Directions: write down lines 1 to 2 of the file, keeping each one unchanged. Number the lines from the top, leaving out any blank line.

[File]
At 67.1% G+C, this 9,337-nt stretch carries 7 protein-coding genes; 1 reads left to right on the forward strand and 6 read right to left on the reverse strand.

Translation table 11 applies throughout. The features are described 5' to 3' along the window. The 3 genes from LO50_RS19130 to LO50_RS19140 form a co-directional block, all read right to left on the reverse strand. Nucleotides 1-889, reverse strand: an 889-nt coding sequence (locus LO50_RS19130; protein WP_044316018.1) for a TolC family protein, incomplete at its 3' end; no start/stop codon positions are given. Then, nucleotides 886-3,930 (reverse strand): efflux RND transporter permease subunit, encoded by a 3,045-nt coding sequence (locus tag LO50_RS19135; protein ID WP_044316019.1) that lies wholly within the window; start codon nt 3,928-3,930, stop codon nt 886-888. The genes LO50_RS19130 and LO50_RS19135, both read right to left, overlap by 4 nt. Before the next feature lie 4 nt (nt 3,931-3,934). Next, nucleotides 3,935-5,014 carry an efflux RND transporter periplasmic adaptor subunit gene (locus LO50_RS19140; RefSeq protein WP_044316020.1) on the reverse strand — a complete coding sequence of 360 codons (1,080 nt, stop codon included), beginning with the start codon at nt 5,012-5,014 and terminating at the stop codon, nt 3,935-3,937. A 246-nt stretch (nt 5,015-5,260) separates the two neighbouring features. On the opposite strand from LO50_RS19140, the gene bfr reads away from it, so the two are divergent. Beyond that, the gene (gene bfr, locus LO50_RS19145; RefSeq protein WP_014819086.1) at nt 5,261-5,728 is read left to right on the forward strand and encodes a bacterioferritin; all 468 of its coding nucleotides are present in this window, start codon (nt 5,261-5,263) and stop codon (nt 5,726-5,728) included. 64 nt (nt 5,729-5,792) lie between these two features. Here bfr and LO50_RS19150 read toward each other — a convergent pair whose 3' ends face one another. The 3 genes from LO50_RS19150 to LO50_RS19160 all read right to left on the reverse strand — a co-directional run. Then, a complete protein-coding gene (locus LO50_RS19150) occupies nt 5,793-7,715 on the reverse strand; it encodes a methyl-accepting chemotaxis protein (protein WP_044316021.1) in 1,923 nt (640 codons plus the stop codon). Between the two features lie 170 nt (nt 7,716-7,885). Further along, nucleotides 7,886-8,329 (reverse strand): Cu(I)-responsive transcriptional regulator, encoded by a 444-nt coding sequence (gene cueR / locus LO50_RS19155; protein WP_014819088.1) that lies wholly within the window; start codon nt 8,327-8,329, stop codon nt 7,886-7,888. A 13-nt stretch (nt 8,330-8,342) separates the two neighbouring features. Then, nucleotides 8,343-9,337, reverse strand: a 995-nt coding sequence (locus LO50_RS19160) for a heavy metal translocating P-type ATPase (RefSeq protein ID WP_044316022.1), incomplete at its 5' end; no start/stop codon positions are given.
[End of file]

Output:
At 67.1% G+C, this 9,337-nt stretch carries 7 protein-coding genes; 1 reads left to right on the forward strand and 6 read right to left on the reverse strand.

Translation table 11 applies throughout. The features are described 5' to 3' along the window. The 3 genes from LO50_RS19130 to LO50_RS19140 form a co-directional block, all read right to left on the reverse strand. Nucleotides 1-889, reverse strand: an 889-nt coding sequence (locus LO50_RS19130; protein WP_044316018.1) for a TolC family protein, incomplete at its 3' end; no start/stop codon positions are given. Then, nucleotides 886-3,930 (reverse strand): efflux RND transporter permease subunit, encoded by a 3,045-nt coding sequence (locus tag LO50_RS19135; protein ID WP_044316019.1) that lies wholly within the window; start codon nt 3,928-3,930, stop codon nt 886-888. The genes LO50_RS19130 and LO50_RS19135, both read right to left, overlap by 4 nt. Before the next feature lie 4 nt (nt 3,931-3,934). Next, nucleotides 3,935-5,014 carry an efflux RND transporter periplasmic adaptor subunit gene (locus LO50_RS19140; RefSeq protein WP_044316020.1) on the reverse strand — a complete coding sequence of 360 codons (1,080 nt, stop codon included), beginning with the start codon at nt 5,012-5,014 and terminating at the stop codon, nt 3,935-3,937. A 246-nt stretch (nt 5,015-5,260) separates the two neighbouring features. On the opposite strand from LO50_RS19140, the gene bfr reads away from it, so the two are divergent. Beyond that, the gene (gene bfr, locus LO50_RS19145; RefSeq protein WP_014819086.1) at nt 5,261-5,728 is read left to right on the forward strand and encodes a bacterioferritin; all 468 of its coding nucleotides are present in this window, start codon (nt 5,261-5,263) and stop codon (nt 5,726-5,728) included. 64 nt (nt 5,729-5,792) lie between these two features. Here bfr and LO50_RS19150 read toward each other — a convergent pair whose 3' ends face one another. The 3 genes from LO50_RS19150 to LO50_RS19160 all read right to left on the reverse strand — a co-directional run. Then, a complete protein-coding gene (locus LO50_RS19150) occupies nt 5,793-7,715 on the reverse strand; it encodes a methyl-accepting chemotaxis protein (protein WP_044316021.1) in 1,923 nt (640 codons plus the stop codon). Between the two features lie 170 nt (nt 7,716-7,885). Further along, nucleotides 7,886-8,329 (reverse strand): Cu(I)-responsive transcriptional regulator, encoded by a 444-nt coding sequence (gene cueR / locus LO50_RS19155; protein WP_014819088.1) that lies wholly within the window; start codon nt 8,327-8,329, stop codon nt 7,886-7,888. A 13-nt stretch (nt 8,330-8,342) separates the two neighbouring features. Then, nucleotides 8,343-9,337, reverse strand: a 995-nt coding sequence (locus LO50_RS19160) for a heavy metal translocating P-type ATPase (RefSeq protein ID WP_044316022.1), incomplete at its 5' end; no start/stop codon positions are given.